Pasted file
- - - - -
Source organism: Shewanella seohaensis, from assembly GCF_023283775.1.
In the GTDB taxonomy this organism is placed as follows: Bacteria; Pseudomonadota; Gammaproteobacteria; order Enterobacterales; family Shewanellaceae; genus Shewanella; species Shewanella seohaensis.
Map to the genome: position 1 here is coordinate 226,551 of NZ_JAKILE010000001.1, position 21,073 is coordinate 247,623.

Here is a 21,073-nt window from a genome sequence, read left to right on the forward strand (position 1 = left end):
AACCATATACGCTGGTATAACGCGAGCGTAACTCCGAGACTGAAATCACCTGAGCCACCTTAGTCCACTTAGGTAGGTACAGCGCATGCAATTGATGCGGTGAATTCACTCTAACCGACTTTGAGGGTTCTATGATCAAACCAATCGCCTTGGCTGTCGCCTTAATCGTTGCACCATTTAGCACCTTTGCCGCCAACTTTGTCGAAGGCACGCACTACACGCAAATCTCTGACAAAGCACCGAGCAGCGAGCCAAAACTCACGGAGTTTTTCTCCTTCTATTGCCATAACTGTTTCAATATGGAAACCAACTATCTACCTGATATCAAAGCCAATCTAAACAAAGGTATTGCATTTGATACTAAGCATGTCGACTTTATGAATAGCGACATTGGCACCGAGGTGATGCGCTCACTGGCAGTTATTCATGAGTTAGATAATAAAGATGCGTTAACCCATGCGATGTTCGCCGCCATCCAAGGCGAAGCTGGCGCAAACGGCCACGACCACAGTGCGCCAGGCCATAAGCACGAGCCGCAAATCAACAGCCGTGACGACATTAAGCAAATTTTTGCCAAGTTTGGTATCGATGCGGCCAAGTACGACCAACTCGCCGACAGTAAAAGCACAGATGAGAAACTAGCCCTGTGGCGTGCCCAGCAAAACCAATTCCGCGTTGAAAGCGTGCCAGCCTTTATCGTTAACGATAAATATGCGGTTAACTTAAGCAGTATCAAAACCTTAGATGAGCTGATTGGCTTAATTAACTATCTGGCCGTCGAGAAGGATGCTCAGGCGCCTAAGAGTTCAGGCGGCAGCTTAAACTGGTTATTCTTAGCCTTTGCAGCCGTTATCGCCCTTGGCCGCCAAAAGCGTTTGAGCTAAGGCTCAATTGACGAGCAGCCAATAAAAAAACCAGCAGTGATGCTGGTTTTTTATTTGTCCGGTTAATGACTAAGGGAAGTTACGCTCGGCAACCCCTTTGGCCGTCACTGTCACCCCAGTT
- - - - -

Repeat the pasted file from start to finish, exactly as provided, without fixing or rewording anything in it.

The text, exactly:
Source organism: Shewanella seohaensis, from assembly GCF_023283775.1.
In the GTDB taxonomy this organism is placed as follows: Bacteria; Pseudomonadota; Gammaproteobacteria; order Enterobacterales; family Shewanellaceae; genus Shewanella; species Shewanella seohaensis.
Map to the genome: position 1 here is coordinate 226,551 of NZ_JAKILE010000001.1, position 21,073 is coordinate 247,623.

Here is a 21,073-nt window from a genome sequence, read left to right on the forward strand (position 1 = left end):
AACCATATACGCTGGTATAACGCGAGCGTAACTCCGAGACTGAAATCACCTGAGCCACCTTAGTCCACTTAGGTAGGTACAGCGCATGCAATTGATGCGGTGAATTCACTCTAACCGACTTTGAGGGTTCTATGATCAAACCAATCGCCTTGGCTGTCGCCTTAATCGTTGCACCATTTAGCACCTTTGCCGCCAACTTTGTCGAAGGCACGCACTACACGCAAATCTCTGACAAAGCACCGAGCAGCGAGCCAAAACTCACGGAGTTTTTCTCCTTCTATTGCCATAACTGTTTCAATATGGAAACCAACTATCTACCTGATATCAAAGCCAATCTAAACAAAGGTATTGCATTTGATACTAAGCATGTCGACTTTATGAATAGCGACATTGGCACCGAGGTGATGCGCTCACTGGCAGTTATTCATGAGTTAGATAATAAAGATGCGTTAACCCATGCGATGTTCGCCGCCATCCAAGGCGAAGCTGGCGCAAACGGCCACGACCACAGTGCGCCAGGCCATAAGCACGAGCCGCAAATCAACAGCCGTGACGACATTAAGCAAATTTTTGCCAAGTTTGGTATCGATGCGGCCAAGTACGACCAACTCGCCGACAGTAAAAGCACAGATGAGAAACTAGCCCTGTGGCGTGCCCAGCAAAACCAATTCCGCGTTGAAAGCGTGCCAGCCTTTATCGTTAACGATAAATATGCGGTTAACTTAAGCAGTATCAAAACCTTAGATGAGCTGATTGGCTTAATTAACTATCTGGCCGTCGAGAAGGATGCTCAGGCGCCTAAGAGTTCAGGCGGCAGCTTAAACTGGTTATTCTTAGCCTTTGCAGCCGTTATCGCCCTTGGCCGCCAAAAGCGTTTGAGCTAAGGCTCAATTGACGAGCAGCCAATAAAAAAACCAGCAGTGATGCTGGTTTTTTATTTGTCCGGTTAATGACTAAGGGAAGTTACGCTCGGCAACCCCTTTGGCCGTCACTGTCACCCCAGTT